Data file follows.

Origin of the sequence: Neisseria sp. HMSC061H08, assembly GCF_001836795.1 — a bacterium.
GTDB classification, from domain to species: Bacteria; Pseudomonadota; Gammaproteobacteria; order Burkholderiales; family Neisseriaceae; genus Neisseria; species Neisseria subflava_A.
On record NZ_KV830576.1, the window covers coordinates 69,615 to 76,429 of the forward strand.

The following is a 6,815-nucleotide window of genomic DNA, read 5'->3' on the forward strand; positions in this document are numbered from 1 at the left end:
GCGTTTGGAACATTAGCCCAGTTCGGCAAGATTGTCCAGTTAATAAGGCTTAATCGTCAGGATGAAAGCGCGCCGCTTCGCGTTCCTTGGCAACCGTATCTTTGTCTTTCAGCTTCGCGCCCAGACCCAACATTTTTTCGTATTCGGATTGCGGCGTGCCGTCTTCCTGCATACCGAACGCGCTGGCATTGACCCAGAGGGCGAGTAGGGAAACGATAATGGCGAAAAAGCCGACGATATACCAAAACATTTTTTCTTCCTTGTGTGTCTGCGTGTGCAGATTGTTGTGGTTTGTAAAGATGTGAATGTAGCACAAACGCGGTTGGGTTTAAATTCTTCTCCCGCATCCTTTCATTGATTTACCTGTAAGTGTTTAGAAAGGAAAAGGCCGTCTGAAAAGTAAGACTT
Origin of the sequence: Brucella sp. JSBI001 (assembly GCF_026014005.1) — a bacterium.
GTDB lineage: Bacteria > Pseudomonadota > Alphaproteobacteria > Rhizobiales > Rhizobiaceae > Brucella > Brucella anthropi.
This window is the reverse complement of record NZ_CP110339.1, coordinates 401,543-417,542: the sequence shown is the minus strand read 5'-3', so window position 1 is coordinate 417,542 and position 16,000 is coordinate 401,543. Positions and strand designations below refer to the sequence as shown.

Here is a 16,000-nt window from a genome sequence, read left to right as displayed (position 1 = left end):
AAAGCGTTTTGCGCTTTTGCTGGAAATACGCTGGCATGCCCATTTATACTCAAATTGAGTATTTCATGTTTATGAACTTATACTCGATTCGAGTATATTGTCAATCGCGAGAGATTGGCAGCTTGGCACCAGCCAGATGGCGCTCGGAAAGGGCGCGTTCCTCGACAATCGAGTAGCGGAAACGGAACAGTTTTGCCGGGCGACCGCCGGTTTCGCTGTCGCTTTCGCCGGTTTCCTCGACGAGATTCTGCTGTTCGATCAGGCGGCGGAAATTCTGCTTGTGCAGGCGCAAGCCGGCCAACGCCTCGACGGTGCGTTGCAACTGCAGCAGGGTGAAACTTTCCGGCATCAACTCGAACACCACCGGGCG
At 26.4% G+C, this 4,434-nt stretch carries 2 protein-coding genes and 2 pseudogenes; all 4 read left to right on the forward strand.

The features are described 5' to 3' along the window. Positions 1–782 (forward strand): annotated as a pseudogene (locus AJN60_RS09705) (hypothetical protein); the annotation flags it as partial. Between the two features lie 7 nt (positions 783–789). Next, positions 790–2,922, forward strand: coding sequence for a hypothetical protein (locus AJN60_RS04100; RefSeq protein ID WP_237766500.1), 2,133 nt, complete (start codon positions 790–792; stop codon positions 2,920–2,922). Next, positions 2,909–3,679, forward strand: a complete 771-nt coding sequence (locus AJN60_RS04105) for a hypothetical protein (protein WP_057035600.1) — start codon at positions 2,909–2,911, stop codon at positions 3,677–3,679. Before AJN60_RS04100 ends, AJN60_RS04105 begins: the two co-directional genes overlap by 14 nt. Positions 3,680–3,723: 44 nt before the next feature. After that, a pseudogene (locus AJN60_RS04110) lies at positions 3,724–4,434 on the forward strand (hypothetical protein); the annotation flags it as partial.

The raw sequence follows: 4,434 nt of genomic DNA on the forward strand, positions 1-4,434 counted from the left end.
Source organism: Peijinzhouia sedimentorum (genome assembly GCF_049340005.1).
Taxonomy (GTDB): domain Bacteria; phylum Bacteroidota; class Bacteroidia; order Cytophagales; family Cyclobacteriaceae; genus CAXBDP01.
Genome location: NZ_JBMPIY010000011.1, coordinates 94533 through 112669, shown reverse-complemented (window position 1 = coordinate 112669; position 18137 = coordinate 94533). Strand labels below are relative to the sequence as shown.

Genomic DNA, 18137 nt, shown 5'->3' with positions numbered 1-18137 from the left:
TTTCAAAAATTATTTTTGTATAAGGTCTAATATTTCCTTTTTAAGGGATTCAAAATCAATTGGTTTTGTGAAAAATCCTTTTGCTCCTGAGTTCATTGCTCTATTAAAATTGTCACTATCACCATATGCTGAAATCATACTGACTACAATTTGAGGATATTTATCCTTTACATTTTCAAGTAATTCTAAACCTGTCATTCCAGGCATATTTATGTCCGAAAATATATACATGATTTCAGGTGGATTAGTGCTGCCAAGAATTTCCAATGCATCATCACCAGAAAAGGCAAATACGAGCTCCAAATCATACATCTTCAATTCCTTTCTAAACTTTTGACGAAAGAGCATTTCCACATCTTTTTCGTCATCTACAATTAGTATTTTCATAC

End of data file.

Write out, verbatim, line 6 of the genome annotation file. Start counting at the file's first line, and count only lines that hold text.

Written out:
Origin of the sequence: Brucella sp. JSBI001 (assembly GCF_026014005.1) — a bacterium.